The Fair Chance Act, also known as the “Ban the Box” initiative, was designed to prevent employers from asking applicants about their criminal history or felony convictions and running a background check before presenting a conditional offer.
If an employer decides to rescind a conditional offer after running a background check and uncovering convictions that influence their decision, the applicant is entitled to notice in several forms. The employer must conduct an individualized assessment to prove the candidate is unsuitable, present its notification in writing along with the convictions that disqualify the candidate, and provide a copy of the report. Afterward, the candidate has a chance to respond before an employer has another opportunity to reconsider their offer or give the final notification.
Employers who fail to follow this protocol can be subject to penalties. Candidates can report these violations to the California Department of Fair Employment and Housing or choose to pursue the employer with a lawsuit directly.
California is an employment “at-will” state, which means that many employees and employers have fewer restrictions on terminating a working relationship. In most cases, it boils down to a failure to adequately do the work, habitual neglect of work-related responsibilities, or an inability to handle and complete the job.
However, just like state laws protect employees against discrimination and harassment, many of the same conditions that would qualify as a violation in those cases extend to terminating an employee. For instance, employment cannot be terminated for filing a whistleblower complaint or highlighting other problematic practices in the workplace.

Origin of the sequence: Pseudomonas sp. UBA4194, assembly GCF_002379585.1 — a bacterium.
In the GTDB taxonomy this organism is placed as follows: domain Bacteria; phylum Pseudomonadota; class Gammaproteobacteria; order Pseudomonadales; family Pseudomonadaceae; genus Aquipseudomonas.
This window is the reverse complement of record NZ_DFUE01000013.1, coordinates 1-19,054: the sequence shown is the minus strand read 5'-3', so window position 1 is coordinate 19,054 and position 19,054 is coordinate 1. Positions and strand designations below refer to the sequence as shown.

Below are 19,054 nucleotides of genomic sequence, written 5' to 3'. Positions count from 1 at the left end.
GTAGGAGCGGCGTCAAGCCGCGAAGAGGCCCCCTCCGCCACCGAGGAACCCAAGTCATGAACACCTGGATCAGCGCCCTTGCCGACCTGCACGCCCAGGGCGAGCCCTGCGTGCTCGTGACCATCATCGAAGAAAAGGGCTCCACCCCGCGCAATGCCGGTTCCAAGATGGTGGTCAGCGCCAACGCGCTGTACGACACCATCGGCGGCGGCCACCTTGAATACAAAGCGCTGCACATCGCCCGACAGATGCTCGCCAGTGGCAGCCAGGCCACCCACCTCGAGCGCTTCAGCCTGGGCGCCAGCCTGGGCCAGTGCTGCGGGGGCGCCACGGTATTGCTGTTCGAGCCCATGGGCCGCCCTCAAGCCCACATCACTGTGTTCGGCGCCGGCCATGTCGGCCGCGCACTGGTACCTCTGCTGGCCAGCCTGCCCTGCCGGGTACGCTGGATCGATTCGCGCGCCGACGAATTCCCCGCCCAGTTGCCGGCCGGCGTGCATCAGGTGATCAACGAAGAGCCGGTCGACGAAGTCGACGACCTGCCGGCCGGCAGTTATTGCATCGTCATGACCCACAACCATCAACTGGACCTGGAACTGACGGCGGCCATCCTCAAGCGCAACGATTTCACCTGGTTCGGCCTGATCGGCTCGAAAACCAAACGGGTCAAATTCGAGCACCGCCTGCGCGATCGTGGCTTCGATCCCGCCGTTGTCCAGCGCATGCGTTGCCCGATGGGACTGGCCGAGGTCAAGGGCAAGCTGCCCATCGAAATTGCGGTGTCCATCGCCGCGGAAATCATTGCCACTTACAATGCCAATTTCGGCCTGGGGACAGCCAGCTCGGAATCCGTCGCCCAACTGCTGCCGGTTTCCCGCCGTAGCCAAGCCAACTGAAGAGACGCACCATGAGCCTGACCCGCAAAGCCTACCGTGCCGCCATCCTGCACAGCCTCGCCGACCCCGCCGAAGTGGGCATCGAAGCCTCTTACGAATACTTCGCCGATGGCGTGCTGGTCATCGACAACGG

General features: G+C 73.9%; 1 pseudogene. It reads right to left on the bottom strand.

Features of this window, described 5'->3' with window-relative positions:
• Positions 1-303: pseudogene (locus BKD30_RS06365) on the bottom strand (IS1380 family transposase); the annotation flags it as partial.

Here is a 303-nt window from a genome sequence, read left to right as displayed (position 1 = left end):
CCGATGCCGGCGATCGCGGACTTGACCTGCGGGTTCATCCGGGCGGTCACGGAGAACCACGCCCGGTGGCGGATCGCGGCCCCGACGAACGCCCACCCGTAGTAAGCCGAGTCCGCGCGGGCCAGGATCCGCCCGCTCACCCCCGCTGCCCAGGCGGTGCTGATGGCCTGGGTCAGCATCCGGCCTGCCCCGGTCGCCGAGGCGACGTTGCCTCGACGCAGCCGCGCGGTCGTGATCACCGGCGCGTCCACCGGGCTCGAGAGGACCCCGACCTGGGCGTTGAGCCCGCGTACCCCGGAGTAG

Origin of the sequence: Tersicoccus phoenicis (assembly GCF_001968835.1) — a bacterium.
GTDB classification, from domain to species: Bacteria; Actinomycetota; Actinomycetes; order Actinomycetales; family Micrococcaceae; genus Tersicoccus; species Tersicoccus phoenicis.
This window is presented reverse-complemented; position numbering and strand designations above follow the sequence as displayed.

Moreover, you cannot fire someone for belonging to a protected class. If you feel that your case falls into this category, document the employer’s actions, and speak with a qualified employment lawyer to see if there are legal remedies worth pursuing. Yet, it doesn’t mean that an employer has to give a reason for the employment termination. As long as the relationship hasn’t been terminated for an unlawful reason, it stands to reason that the decision won’t be punishable.
If you have a documented case of employer abuse and misconduct or witness a violation and have evidence, your first stop should be an experienced employment lawyer. While you can bring forth action against an employer with the numerous California agencies and governmental organizations that handle labor violations, employment lawyers will have a vast knowledge of the law and be able to position your circumstances for a better outcome.
Remember, not all cases go to court first, and sometimes must be reported to the relevant labor agency or department that handles claims before being escalated to the legal system. An experienced lawyer can easily help you navigate all the ins and outs of these processes.
Whether willful or by accident, employers break the rules all the time. Despite California’s employee-first approach to labor laws, there are still violations that regularly unfold in the workplace. Accordingly, it’s essential to know what qualifies as an offense, where to report unfair practices, and how to escalate the situation depending on the case and its evidence.
While employers may think they have the upper hand, when you’re armed with the right knowledge, ensuring your rights as an employee can mean all the difference when it comes to holding them accountable for their actions.